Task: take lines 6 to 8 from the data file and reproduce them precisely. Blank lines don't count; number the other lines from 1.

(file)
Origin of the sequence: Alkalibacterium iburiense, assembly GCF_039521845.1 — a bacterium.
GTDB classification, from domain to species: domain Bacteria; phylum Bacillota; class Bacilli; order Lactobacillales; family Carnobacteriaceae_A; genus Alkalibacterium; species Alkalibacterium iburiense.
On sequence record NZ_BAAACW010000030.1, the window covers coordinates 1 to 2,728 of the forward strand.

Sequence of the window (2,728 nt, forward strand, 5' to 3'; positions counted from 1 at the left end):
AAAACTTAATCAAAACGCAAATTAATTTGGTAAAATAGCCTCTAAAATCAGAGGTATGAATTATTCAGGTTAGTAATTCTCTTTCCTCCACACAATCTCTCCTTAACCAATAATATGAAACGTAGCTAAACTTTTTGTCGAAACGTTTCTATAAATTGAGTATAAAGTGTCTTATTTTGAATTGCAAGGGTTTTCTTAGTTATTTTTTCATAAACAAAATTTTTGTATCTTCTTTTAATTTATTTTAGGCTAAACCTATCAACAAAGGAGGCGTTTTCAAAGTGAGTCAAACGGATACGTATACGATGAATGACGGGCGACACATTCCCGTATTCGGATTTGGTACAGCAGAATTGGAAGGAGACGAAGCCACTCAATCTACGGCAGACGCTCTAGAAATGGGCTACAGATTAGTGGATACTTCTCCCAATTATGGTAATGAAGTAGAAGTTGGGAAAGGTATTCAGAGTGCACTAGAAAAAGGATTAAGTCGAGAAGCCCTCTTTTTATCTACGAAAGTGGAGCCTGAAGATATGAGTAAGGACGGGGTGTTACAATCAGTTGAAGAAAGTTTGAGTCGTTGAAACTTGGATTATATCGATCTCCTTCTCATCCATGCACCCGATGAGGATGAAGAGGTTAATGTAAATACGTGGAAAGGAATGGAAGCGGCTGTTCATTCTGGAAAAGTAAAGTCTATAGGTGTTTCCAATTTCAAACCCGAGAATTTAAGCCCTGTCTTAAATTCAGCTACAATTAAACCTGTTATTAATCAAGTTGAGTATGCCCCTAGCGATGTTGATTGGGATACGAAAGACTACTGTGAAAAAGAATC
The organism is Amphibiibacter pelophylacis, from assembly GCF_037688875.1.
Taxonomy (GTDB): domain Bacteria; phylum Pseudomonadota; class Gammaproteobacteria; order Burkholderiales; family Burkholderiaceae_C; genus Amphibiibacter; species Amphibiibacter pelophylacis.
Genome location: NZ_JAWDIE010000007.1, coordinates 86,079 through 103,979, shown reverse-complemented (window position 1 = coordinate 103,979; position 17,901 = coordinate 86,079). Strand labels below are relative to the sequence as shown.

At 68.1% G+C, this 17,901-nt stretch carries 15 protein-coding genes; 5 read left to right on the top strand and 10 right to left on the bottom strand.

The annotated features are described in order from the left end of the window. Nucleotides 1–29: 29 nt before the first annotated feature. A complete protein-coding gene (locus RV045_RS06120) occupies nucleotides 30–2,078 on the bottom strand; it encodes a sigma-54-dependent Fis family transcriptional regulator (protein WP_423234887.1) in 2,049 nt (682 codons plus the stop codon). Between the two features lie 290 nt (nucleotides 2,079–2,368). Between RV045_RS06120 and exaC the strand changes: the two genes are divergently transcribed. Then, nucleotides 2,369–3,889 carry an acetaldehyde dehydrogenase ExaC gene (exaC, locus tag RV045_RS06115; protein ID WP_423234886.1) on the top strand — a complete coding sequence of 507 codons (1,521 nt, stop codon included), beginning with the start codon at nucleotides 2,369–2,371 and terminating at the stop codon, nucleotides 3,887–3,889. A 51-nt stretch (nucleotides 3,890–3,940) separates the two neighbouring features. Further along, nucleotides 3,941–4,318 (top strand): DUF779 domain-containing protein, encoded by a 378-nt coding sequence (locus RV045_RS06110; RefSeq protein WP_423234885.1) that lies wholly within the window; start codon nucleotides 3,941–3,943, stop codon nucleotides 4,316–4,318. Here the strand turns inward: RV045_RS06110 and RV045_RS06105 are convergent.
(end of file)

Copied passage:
The organism is Amphibiibacter pelophylacis, from assembly GCF_037688875.1.
Taxonomy (GTDB): domain Bacteria; phylum Pseudomonadota; class Gammaproteobacteria; order Burkholderiales; family Burkholderiaceae_C; genus Amphibiibacter; species Amphibiibacter pelophylacis.
Genome location: NZ_JAWDIE010000007.1, coordinates 86,079 through 103,979, shown reverse-complemented (window position 1 = coordinate 103,979; position 17,901 = coordinate 86,079). Strand labels below are relative to the sequence as shown.